HK Electric’s aim to provide long-term stable and reasonable tariffs

PUBLISHED : Sunday, 16 October, 2016, 12:19am
UPDATED : Sunday, 16 October, 2016, 11:06pm

I refer to the letter by Simon Datta (“Surcharge out of order with oil price drop”, October 10).

HK Electric’s electricity tariff is in two parts – the basic charge and the fuel clause adjustment (FCA).

The basic charge already includes a small portion of the fuel cost, which was set decades ago based on the price of heavy oil which was used at the time. However, the level of this fuel cost component falls far short of the requirements now, as we switched to using coal, natural gas and ultra-low-sulphur diesel oil.

To make up for this shortfall between the fuel cost component in the basic tariff and the actual fuel cost incurred in the year, the FCA is required to reflect the total cost of fuel.

The FCA is not a “fuel surcharge” as suggested by your correspondent, nor is it solely determined by changes in the fuel market. It is calculated at the end of every year by referring to the forecasts on the quantity of each type of fuel and their purchase prices for the coming year, as well as the balance of the Fuel Clause Recovery Account.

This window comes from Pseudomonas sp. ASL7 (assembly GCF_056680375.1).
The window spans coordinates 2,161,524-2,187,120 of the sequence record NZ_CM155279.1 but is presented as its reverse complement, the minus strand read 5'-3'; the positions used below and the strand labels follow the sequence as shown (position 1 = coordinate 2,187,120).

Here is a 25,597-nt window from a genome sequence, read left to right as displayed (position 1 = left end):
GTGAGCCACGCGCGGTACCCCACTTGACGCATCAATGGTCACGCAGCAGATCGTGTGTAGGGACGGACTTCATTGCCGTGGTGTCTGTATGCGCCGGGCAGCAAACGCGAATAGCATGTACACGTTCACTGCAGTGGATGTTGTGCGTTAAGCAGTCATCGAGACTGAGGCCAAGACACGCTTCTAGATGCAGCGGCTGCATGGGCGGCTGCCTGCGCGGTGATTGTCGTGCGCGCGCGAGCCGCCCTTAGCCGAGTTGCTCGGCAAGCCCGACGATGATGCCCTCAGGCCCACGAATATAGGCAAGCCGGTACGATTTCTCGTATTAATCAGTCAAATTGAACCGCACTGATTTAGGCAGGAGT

Fuel prices are highly volatile. The low crude oil price of

US$29 per barrel mentioned in the letter only lasted briefly in January, followed by a rebound to more than US$50 per barrel. As the FCA is determined annually, it would be almost impossible to reflect such short-term erratic fluctuations.

I must stress that fuel cost is a “pass-through arrangement” and we have returned the benefit of lower costs to our customers. We have reduced the FCA by as much as 30 per cent in recent years, from 40.2 cents per unit of electricity in 2013 to 27.9 cents per unit in 2016.

Compared with many international cities, Hong Kong’s tariffs are highly competitive and affordable.

At HK Electric, our strategy is to provide customers with long-term stable and reasonable tariffs. We have pledged to freeze net tariffs for five years until the end of 2018 and, following lower than expected fuel costs, have even reduced tariffs by 1.1 per cent since January.

Though we expect total fuel costs to go up in the next few years as we increase natural gas use to 50 per cent of our total production by 2020, we will strive to minimise the impact of this on our customers.

Raymond Choi, general manager (customer services), HK Electric